Don’t get your hopes up of rugby coming up with a Jason Taumalolo moment when it votes on the vexed player-eligibility issue this month.
It would be lovely to be proven wrong, but when the World Rugby council members ponder whether to allow players to change Test teams during their career – permitting former Wallabies and All Blacks to represent the Pacific Islands – doing the right thing is going to clash with self-interest.
The proposal needs 75 per cent of the 52 World Rugby council members to say yes. At first glance, this doesn’t appear too onerous but the hurdles become apparent when you look at how the council is formed.
In short, the “bigger” nations get more votes. For example, Italy and Scotland each have three members on the council, by virtue of their inclusion in the Six Nations. Samoa get one, as do Fiji. Tonga aren’t represented directly at all.
You can see where this is going. The “no” vote only needs 14 supporters to scupper the proposal. For argument’s sake, let’s say Scotland, Italy and Ireland – the three countries whom the finger is sometimes pointed at when it comes to eligibility – all say no. That’s nine votes. Argentina (three votes) might do likewise, given how they are a “homegrown” Test nation, while Sudamerica Rugby might agree with Argentina and use their two votes to reject the proposal. Already, that’s the 14 votes needed to make sure the likes of former All Black Charles Piutau can’t simply play for Tonga at the next World Cup.
Perhaps I’m doing these nations a disservice. Perhaps they saw the joyous scenes in Auckland at the Rugby League World Cup – when Tongans filled the stadia to celebrate Taumalolo – and have decided rugby needs something similar.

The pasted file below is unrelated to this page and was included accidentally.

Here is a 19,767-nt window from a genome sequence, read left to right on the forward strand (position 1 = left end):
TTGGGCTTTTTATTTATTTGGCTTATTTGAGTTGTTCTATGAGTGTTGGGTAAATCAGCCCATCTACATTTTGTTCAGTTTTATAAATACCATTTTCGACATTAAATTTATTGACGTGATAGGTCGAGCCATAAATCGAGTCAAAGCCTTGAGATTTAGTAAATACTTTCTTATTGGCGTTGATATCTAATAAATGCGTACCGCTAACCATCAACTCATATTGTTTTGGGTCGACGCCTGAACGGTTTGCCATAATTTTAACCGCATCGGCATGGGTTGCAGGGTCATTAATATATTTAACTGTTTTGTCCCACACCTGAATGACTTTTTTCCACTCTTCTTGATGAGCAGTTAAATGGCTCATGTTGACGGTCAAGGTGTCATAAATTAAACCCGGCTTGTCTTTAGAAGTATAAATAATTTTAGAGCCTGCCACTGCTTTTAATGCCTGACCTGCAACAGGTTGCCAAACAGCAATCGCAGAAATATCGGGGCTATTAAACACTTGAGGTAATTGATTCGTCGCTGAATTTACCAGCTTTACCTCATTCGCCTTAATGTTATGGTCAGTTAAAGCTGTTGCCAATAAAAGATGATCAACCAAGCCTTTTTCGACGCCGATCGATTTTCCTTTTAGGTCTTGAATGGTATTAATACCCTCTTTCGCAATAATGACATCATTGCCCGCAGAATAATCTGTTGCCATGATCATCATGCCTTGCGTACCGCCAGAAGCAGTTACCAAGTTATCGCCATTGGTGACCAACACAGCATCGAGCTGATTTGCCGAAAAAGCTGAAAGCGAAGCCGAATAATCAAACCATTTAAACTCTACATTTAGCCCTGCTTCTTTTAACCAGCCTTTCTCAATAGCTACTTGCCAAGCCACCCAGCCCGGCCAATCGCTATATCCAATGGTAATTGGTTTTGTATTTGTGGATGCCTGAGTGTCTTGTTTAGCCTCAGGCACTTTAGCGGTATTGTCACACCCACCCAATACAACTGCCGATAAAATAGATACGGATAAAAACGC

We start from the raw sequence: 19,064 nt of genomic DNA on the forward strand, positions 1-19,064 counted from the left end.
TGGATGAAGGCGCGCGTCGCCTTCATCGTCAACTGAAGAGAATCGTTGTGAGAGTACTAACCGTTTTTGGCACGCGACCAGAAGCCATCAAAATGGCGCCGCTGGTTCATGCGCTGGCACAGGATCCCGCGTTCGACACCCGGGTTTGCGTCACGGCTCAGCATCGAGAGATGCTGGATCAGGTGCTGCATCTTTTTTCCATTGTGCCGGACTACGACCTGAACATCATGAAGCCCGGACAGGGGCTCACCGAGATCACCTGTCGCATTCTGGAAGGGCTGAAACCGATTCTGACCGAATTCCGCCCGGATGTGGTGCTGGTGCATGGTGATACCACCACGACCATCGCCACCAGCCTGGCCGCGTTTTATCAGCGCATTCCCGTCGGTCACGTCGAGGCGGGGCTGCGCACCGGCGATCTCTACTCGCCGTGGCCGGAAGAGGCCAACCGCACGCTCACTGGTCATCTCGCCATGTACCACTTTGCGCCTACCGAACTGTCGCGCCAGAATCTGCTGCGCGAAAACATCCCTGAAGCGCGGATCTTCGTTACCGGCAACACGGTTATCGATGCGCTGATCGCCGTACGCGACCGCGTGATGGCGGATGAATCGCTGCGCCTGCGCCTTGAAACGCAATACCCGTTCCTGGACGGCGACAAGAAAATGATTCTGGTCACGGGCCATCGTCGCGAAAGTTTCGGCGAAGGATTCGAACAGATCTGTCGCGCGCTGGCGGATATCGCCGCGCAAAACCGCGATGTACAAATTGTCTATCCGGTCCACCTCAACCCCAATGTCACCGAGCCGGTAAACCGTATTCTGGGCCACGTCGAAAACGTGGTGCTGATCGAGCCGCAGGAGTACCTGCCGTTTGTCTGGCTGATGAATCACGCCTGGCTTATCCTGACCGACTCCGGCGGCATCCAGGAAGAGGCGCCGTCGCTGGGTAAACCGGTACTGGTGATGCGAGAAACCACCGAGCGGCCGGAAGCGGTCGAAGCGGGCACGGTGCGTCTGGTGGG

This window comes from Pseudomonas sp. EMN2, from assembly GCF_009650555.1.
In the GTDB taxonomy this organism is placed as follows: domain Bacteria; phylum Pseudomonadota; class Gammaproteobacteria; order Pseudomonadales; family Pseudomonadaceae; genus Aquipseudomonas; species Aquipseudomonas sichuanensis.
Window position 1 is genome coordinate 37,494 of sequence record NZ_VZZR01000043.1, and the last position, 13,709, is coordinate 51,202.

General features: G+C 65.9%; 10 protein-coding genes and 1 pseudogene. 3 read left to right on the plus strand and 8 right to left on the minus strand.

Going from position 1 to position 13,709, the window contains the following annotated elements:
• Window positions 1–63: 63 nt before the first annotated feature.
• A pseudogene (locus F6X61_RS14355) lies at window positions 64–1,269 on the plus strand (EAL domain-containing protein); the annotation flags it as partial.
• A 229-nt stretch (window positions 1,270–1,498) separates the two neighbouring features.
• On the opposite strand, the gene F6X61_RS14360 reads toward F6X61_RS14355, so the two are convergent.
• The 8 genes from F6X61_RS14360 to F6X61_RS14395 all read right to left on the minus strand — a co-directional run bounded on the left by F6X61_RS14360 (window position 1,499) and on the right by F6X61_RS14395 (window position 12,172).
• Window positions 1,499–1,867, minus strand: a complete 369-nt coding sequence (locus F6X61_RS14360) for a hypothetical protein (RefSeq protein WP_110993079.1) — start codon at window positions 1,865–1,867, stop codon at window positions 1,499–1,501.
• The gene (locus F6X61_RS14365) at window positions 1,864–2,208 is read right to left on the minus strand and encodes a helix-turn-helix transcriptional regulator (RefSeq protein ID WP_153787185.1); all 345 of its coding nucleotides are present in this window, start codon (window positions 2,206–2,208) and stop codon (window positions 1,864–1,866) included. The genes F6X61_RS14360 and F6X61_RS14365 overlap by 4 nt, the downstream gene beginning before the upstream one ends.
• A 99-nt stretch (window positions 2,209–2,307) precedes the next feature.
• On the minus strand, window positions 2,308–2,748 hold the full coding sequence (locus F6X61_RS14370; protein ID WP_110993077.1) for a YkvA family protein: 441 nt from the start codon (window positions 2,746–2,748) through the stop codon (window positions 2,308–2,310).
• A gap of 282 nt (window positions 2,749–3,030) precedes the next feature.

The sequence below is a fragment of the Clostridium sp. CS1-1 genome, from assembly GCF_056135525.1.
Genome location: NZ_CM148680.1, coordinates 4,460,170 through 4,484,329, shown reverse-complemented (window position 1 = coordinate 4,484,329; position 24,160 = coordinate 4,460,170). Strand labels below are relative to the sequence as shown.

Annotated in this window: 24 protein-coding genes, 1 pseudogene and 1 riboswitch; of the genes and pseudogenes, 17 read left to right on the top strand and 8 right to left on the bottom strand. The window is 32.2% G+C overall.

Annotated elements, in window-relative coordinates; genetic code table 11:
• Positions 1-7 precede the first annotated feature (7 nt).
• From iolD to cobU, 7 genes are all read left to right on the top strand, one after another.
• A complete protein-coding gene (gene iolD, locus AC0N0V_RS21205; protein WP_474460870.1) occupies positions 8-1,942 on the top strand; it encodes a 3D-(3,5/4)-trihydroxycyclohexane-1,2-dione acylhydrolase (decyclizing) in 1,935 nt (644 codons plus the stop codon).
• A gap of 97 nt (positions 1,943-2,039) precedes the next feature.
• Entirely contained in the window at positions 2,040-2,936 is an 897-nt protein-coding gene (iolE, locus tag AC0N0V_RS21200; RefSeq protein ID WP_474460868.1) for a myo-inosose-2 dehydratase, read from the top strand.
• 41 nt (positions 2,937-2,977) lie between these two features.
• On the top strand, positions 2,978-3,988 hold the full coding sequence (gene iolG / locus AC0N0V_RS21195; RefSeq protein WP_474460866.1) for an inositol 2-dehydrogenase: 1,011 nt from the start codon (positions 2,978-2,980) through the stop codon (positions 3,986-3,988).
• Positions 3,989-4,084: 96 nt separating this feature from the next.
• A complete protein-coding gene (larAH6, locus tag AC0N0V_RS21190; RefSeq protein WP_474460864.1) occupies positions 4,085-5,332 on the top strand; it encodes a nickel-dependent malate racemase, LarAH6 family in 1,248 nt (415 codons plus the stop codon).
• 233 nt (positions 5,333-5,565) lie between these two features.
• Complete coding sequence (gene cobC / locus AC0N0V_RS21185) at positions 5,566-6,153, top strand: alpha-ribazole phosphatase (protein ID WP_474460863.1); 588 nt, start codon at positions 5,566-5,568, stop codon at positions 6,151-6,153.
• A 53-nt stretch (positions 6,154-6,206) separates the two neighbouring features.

Jason Taumalolo has helped Tonga become an international rugby league force.Credit:NRL Photos
However, with self-interest an unbackable favourite in most races, it is very hard to see what’s in it for them in supporting a change that would empower the Pacific Island teams. A fully weaponised Samoa or Tonga (I exclude Fiji because I think their program is doing fine as it is) would clearly present a danger to the middle tier of world rugby, threatening their ranking positions and all the prestige and commercial benefits that follow.
It is a frustration for fans in this part of the world, but put their positions in context. In the north, the popular view remains that the All Blacks and Wallabies already do very well from their proximity to the Pacific Islands, so voting to permit players to jump between nations would be akin to exposing themselves to a sort of double jeopardy. They could lose to the same players twice – once against the All Blacks/Wallabies, and again to Tonga and Samoa.
If this proposal does not get up, I’ll be sad. It will effectively disregard the many structural inequalities in the system that leads to Tonga being beaten 102-0 by the All Blacks, as they did in July. But if I was an executive in the “Home Countries”, there is no way I’d vote for it.
However, there is an argument that says although this eligibility vote has become something of a cause celebre, there are other changes that would help Pacific Islands rugby more in the long run. Does it really help the Pacific Islands to get athletes whose juice might have already been squeezed out by the so-called tier one nations?
If players are required to observe a two- or three-year stand-down period before making the switch to Tonga or Samoa, they may not be the players they once were.
Perhaps the solution – or one of them, as there is no silver bullet – is the one that has been staring everyone in the face: a proper, organised Test season that gives Pacific Island teams meaningful games, and the ability to capture players in their prime. Rugby needs to get the Nations Cup concept going in 2024.
That is why I am so excited by the Fijian Drua and Moana Pasifika, despite the obvious hurdles. Those two teams are the missing link, the pathway they can give to a 20-year-old that offers a tangible link to the Test arena. That’s where I see the growth for the Pacific Islands, especially if common sense prevails, Australia gets the 2027 Rugby World Cup and makes it one for the entire region.
Sports news, results and expert commentary. Sign up for our Sport newsletter.
Watch every match of the Wallabies, All Blacks & Springboks Spring Tours on the home of rugby, Stan Sport. Wales v New Zealand streaming ad-free, live and on-demand this Sunday from 3.05am AEDT.
Most Viewed in Sport
From our partners
Source: Read Full Article